4. (Bonus) Add bookmark-able URLs for each module

This is the coolest part (in my opinion.) Not only can you add new JSF pages to your application, you can also ensure that those pages are accessible via bookmark-able URLs. This is done using PrettyFaces, an open-source URL-rewrite filter tool created by OCPSoft and community.

First, you should know that PrettyFaces was initially designed for JSF, but now functions within a pure servlet or Java EE environmenet – you no longer need JSF JAR files on your classpath.

Second, you should know that like JSF, PrettyFaces allows for modular configuration, so all you need to do to add new URL-mappings to your application for each JAR is to create a jar:/META-INF/pretty-config.xml file which contains your new URL-mappings:

<pretty-config xmlns="http://ocpsoft.com/prettyfaces/3.2.0"                  xmlns:xsi="http://www.w3.org/2001/XMLSchema-instance"                  xsi:schemaLocation="http://ocpsoft.com/prettyfaces/3.2.0                                       http://ocpsoft.com/xml/ns/prettyfaces/ocpsoft-pretty-faces-3.2.0.xsd">        <!-- Begin UrlMappings         // These are examples of URL mappings, and should be customized for your application.           <url-mapping id="home">             <pattern value="/summary/" />             <view-id>/faces/module/summary.jsf</view-id>        </url-mapping>            <url-mapping id="store">             <pattern value="/detail/" />             <view-id>/faces/module/detail.jsf</view-id>        </url-mapping>         -->     </pretty-config>

Notice that the view-id defined in each URL-mapping is the location of your Facelet file in theMETA-INF folder contained within your module’s JAR file. This is about as simple as it gets.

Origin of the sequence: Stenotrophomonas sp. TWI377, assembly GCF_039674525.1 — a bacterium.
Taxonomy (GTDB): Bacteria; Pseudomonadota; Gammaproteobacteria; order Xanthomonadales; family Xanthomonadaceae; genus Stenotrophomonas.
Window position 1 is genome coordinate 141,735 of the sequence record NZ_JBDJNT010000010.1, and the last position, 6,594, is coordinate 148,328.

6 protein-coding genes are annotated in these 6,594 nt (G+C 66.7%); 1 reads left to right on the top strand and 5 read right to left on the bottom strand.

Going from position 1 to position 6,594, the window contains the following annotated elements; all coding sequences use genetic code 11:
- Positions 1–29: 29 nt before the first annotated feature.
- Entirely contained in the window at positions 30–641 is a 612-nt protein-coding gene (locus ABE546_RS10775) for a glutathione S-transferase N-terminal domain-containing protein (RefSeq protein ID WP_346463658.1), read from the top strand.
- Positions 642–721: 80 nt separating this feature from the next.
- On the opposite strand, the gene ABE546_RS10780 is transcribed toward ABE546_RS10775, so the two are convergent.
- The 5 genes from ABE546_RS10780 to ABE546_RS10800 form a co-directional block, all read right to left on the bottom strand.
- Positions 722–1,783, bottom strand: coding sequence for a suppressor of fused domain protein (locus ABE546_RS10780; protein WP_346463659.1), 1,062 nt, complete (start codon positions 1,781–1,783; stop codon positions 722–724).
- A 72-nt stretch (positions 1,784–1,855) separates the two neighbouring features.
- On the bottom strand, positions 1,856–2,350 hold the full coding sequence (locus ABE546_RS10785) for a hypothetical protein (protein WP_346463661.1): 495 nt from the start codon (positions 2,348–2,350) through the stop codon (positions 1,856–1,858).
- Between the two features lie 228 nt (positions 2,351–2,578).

For an extra kick, if you wanted to create a self-updating menu with links to your new modules (a navigation area,) all you would need to do in your application is call:

PrettyContext.getCurrentInstance(request).getConfig().getMappings();

This will provide you a list of all URL-mappings in the application, at which point you can decide on a naming-standard which would enable you to identify individual modules that should be included in the navigation area, and create links accordingly.

5. Include Unit & Integration tests

For this topic, all I can really say is that Arquillian, by JBoss is your new best friend – this integration-testing framework brings full-scale web and Java EE testing to your fingertips, and it’s almost as simple as writing a JUnit test; in fact, your tests will be written in JUnit.

For an example of a working Arquillian Web-application test, you can inspect the PrettyFaces JSF2-testing project, which uses all of the concepts you would need to apply (Take a look at the PrettyContextTest, in which case you would do something similar, but replace PrettyFaces with your JAR module in theMavenArtifactResolver.)

Conclusion

I hope this is enough to stimulate some thought. I have not been able to actually put this together myself, but in concept at least, there is nothing to stop one from creating a system like the one I have described. I’m sure there would be a few kinks, but this is what the power of Java EE has enabled us to do. A fully modular web-application with very little actual configuration. Just put files in the right place, and you’re good to go. I’d be very interested to hear how people do, if anyone decides to give this a try. Please post your experiences below!